Watching V is for Vendetta, of course, stirs similar suspicions...that the powerful manufacture consent in order to sway the masses. It's an interesting thing to consider. I do not watch TV news anymore because of this very suspicion.

Chomsky closes the chapter with these thoughts that I'll quote to wrap up.

Destroying hope is a critically important project. And when it is achieved, formal democracy is allowed–even preferred, if only for public-relations purposes. In more honest circles, much of this is conceded. Of course, it is understood much more profoundly by [the masses] who endure the consequences of challenging the imperatives of stability and order.

These are all matters that the second superpower, [that is,] world public opinion, should make every effort to understand if it hopes to escape the containment to which it is subjected and to take seriously the ideals of justice and freedom that come easily to the lips but are harder to defend and advance.

As an addendum, tonight we watched The Future of Food at home. This film, which documents the move to GMO foods in the US and it's effects, is very important to every N. American consumer. It offers a great example of the rule of the many by the power of the elite few (or perhaps I need to be corrected that it is by the power of the many...the shareholders?)...but instead of being a strictly government-run operation, it's corporate-run. Perhaps scarier?

The worst of all is that many of those who work or who have worked for MONSANTO are in Congress, the Supreme Court, or the Cabinet. Spooky. This is not unusual. Look at the list of Bush's appointees. Okay, just rambling, but it's a film worth checking out.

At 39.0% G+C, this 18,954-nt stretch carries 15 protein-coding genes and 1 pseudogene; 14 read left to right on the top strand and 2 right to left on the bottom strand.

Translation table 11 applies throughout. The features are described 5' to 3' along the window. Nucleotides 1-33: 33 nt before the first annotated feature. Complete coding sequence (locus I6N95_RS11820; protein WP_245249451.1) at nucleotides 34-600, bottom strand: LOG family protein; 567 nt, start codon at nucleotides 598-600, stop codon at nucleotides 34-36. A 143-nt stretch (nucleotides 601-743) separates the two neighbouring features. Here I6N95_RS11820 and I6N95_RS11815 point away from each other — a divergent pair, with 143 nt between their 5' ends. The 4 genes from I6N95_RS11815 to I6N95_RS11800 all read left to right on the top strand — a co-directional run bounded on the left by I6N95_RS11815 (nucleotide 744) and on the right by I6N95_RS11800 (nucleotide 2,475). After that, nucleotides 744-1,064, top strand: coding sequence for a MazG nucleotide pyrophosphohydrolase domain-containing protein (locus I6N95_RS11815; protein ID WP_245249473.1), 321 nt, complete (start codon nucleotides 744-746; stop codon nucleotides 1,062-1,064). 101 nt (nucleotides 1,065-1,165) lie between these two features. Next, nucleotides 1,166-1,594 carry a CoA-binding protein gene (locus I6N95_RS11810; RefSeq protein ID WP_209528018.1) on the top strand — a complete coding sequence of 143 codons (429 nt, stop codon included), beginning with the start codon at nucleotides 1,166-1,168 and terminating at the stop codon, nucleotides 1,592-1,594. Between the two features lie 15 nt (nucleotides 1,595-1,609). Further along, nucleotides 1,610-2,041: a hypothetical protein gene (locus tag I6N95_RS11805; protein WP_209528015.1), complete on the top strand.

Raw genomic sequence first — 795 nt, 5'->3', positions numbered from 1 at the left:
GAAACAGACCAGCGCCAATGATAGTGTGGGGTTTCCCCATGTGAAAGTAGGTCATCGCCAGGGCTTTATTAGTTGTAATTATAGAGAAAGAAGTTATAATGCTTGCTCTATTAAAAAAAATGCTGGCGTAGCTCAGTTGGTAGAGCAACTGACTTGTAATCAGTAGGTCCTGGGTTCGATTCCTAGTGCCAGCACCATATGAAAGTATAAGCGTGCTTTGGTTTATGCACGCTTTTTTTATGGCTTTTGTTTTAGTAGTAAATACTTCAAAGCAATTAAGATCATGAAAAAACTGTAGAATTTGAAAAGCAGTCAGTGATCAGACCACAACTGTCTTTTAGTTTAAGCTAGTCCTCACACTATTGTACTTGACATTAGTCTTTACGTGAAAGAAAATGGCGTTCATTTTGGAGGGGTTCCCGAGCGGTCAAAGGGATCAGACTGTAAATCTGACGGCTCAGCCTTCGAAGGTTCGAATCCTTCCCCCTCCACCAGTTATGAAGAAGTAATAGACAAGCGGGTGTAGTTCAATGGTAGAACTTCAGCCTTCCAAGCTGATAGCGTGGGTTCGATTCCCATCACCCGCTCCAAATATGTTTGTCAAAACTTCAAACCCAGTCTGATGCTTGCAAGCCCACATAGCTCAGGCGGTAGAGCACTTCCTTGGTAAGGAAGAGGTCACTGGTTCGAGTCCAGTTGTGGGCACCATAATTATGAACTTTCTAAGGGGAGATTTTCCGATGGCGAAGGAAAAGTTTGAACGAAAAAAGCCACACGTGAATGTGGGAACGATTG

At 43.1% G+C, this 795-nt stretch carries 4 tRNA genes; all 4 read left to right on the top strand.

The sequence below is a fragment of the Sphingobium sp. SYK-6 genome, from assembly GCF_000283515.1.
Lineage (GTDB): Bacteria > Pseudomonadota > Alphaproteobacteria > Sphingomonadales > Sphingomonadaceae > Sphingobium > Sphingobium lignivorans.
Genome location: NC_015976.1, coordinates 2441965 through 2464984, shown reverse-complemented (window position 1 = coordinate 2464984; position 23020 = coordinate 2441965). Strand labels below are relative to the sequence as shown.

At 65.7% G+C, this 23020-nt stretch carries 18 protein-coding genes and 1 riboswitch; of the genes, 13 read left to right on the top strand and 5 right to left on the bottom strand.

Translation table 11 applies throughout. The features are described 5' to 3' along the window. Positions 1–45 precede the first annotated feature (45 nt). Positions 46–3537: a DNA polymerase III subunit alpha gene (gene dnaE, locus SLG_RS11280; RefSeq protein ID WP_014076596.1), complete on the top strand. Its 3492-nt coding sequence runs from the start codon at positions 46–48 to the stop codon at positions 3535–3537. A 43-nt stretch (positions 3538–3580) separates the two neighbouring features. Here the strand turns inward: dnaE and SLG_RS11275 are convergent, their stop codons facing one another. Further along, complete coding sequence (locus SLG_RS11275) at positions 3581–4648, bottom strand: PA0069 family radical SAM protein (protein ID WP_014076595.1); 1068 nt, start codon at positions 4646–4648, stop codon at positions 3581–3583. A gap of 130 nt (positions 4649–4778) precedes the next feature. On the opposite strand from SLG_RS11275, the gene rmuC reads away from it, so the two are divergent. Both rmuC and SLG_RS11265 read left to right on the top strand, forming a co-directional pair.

Okay, thoughts from others who read the chapter?

Wednesday, October 25, 2006


So, if you contacted me (or didn't), let's go on the whole Hegemony or Survival reading. For those interested, I'll just post comments here and there when I finish a chapter (sorry to make it so Ryan-centric), and then everyone can leave comments? Everyone in? I've read Chapter 1 and might blog some thoughts this weekend. Let's get going. I encourage cross-postings as well.

In the meantime, I have been reading Sacred and Herbal Healing Beers, which has been fascinating. I mean, sure I've been brewing for a couple years, but I had no idea the history of beer, how it's been used throughout the millenia, what yeast actually is. This account of the history of beer and mead has been wonderfully enlightening. I recommend it to all fellow brewers [read: Sean, Brett, Matt, Toby, anyone else?]. It gives me more respect for the process.

Now I'm thinking of making a mead next. The health benefits sounds unbelievable. "The Drink of the Gods" it's been called. Wow. Interesting stuff.

Tuesday, October 24, 2006

Thank God for Keith Olberman

Am I the only one just tuning into this guy? Thank God for some prophetic voice in the media. Here's a bunch of his video clips on YouTube.

Good night and good luck.

Monday, October 23, 2006

Can Intentionality Become Contrived?

A person said to us today: Wow, it sounds like you're trying to live very intentionally. And I thought about it for a few seconds before I said that yes, we are.